Mr. Ioan Evans (Cynon Valley)

While we welcome this measure if it means a reduction in costs to the consumer, will the Secretary of State look more positively at the possibility of increasing the range of National Health Service spectacle frames, so that people need not go to the private sector?

Mr. Fowler

No, we want to go the other way. As I said in my statement, and as the hon. Gentleman recognises, we are keeping to the National Health Service supply of National Health Service frames for children and other exempt groups. We may ultimately be able to reach a position where people are reimbursed or are given a cash voucher so that they can go into the market if they choose. If that were to develop, it would be a better way of proceeding.

Mr. Charles Kennedy (Ross, Cromarty and Skye)

I welcome the Secretary of State's concern for the consumer, which is plainly right, and the lower prices to which his proposals will lead, but at the end of his statement, he talked about there no longer being a need for any general supply of NHS glasses. If his proposal means introducing some form of means testing, that will be a retrograde step.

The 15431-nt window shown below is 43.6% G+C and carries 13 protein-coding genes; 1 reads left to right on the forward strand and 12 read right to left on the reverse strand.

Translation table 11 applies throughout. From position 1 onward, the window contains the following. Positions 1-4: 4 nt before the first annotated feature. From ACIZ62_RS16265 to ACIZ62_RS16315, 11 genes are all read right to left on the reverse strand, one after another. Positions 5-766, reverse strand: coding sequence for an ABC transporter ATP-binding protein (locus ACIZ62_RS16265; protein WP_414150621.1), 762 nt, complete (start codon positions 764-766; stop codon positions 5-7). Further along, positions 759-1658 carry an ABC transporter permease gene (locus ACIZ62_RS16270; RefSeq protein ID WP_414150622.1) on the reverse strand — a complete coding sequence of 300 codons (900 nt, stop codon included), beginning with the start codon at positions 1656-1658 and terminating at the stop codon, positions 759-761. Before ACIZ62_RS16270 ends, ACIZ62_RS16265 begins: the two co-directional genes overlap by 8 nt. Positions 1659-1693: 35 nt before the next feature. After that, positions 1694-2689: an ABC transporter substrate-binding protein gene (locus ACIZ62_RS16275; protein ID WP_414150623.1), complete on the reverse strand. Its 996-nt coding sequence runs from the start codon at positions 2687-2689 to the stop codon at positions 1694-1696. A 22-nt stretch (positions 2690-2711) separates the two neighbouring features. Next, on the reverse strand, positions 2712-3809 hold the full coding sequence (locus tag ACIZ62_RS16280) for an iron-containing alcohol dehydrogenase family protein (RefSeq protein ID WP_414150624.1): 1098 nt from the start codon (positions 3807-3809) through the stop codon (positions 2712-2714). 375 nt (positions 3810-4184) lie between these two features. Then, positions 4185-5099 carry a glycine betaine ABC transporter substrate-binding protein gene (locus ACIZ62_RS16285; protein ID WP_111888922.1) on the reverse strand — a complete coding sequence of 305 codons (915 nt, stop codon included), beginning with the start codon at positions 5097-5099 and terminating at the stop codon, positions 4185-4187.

Mr. Fowler

I have made it clear that we intend to keep the present exemptions for children and low-income families.

Mr. Dobson

May I remind the Secretary of State that this matter arises because of anxiety about the high cost of frames produced privately and supplied outside the National Health Service? Therefore, why has the Secretary of State announced the abolition of NHS supplies of frames and lenses, which are already the cheapest on the market? What is the average cost of a pair of NHS glasses, and the average cost of a pair of privately supplied glasses, with privately produced frames and lenses? If the right hon. Gentleman is so confident of the private sector's price-cutting abilities, why will he not allow the NHS to continue to provide glasses so that it can compete? Is it that his friends in the industry are frightened of competition from the NHS?

Mr. Fowler

The hon. Gentleman's first question was rather more impressive than his summing-up question. He must be aware that the DHSS does not produce frames and lenses. They are produced, under contract, by the private sector. As we have announced a change in advertising and the end of the dispensing monopoly, that clearly has implications for the general ophthalmic service. I do not believe that it is reasonable to continue in the way that we have in the past and ignore the fact that these changes will take place.

There is no way in which I can give the hon. Gentleman the average cost figure, for the good reason that there are so many differences—[Interruption.] Labour Members may laugh, but there are many differences in prescriptions. The DHSS is involved in the design of National Health Service glasses. It may be the hon. Gentleman's vision of the brave new world, but I am bound to tell him that I am not sure that a Government Department is the best body to be involved in the cosmetic design of spectacles. I believe that competition will bring the prices down, and I think that the hon. Gentleman will see that.